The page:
Army copter gets new communications

The Army will use the Link 16 network instead of the Enhanced Position Locating Reporting System as the RAH-66 Comanche stealth helicopter's communications system, according to a service memo.

Comanche is the Army's next-generation reconnaissance and attack helicopter, and it will start flying September 2009. Although the helicopter was originally meant to use EPLRS, Army officials cited concerns about the system's radio frequency limitations compared to satellite-based communications systems, stated the memo. The memo detailed a Nov. 4 meeting about the helicopters by top service officials, including Army Chief of Staff Gen. Peter Schoomaker.

"Take EPLRS out of Comanche Block 1 and integrate TADIL-J Link-16 in its place," the Army memo said. The office of Claude Bolton, assistant secretary of the Army for acquisition, logistics and technology, will lead the effort assisted by Training and Doctrine Command (Tradoc) located at Fort Monroe, Va.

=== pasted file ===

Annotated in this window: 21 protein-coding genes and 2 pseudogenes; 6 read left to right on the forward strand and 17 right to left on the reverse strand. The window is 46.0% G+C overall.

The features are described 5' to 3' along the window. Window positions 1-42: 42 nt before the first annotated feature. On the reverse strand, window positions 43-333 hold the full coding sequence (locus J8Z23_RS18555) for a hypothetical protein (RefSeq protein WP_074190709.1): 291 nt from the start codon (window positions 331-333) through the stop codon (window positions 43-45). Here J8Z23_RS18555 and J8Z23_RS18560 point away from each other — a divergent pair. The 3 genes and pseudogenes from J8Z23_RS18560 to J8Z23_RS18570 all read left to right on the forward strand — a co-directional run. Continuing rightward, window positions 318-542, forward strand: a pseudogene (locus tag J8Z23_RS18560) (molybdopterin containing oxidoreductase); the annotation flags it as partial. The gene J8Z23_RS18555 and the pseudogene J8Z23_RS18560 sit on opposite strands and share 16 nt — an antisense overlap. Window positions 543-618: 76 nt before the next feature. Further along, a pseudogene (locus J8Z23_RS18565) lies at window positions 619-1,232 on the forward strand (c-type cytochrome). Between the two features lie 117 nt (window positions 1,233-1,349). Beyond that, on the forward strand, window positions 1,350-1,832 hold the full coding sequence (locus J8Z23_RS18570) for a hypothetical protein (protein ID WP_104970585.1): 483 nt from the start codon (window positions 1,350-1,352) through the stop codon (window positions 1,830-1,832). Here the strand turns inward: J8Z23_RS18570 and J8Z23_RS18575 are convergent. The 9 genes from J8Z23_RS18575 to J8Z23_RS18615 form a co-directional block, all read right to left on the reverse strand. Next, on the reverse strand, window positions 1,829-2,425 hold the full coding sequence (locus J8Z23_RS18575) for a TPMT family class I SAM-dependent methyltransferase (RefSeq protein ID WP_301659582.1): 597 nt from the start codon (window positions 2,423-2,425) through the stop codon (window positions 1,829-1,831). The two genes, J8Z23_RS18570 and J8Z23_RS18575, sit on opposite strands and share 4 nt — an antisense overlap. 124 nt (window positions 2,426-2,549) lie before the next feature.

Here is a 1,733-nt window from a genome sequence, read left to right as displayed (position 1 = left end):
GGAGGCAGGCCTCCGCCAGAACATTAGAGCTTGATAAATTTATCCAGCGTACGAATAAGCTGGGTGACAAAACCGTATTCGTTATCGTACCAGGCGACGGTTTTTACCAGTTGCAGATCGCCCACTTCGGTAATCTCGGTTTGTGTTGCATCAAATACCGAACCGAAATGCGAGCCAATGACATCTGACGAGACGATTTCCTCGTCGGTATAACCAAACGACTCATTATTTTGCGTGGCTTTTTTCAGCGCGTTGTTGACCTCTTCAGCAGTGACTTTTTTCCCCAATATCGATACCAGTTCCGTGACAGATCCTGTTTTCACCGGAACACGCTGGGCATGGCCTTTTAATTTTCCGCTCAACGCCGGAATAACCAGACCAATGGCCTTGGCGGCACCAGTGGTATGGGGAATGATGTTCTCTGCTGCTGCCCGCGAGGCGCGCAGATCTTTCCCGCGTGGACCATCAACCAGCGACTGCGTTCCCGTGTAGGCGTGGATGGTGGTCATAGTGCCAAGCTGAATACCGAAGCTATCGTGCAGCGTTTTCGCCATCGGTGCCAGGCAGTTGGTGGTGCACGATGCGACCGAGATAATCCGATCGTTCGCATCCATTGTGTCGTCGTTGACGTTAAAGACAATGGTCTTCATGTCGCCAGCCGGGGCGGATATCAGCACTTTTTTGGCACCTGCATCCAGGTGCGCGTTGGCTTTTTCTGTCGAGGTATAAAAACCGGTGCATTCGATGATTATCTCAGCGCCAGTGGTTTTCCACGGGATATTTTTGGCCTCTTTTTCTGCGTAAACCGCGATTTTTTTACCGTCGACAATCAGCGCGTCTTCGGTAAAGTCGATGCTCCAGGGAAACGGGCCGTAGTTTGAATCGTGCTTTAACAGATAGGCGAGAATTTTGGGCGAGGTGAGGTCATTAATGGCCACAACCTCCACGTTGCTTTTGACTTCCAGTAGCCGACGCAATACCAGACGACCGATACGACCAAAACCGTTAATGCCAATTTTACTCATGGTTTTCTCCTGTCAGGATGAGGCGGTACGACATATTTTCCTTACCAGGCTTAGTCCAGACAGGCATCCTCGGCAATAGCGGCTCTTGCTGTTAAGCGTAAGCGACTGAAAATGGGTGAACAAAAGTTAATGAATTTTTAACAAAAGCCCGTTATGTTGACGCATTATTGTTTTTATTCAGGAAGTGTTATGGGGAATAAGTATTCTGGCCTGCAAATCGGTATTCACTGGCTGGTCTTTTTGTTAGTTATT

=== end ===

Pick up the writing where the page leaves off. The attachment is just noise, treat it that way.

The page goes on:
The Army likely chose Link 16 over EPLRS because missions in Iraq and Afghanistan proved the coverage and value of satellite communications versus radio systems. Link 16 is a high-capacity, secure digital communications system that supplies near real-time data and connects tactical commanders to warfighters in the air, on the ground and at sea. EPLRS is a networked, software-programmable, data distribution system equipped with cryptology and an expanded radio-frequency range.

Tradoc will also submit a report due Dec. 3 to Schoomaker on what makes the stealthy-looking helicopter program with a price tag of almost $60 billion worth funding. "Which aspects of the Comanche make it really special? Determine what could really make this aircraft 'special' and focus on those aspects," the Army memo said.

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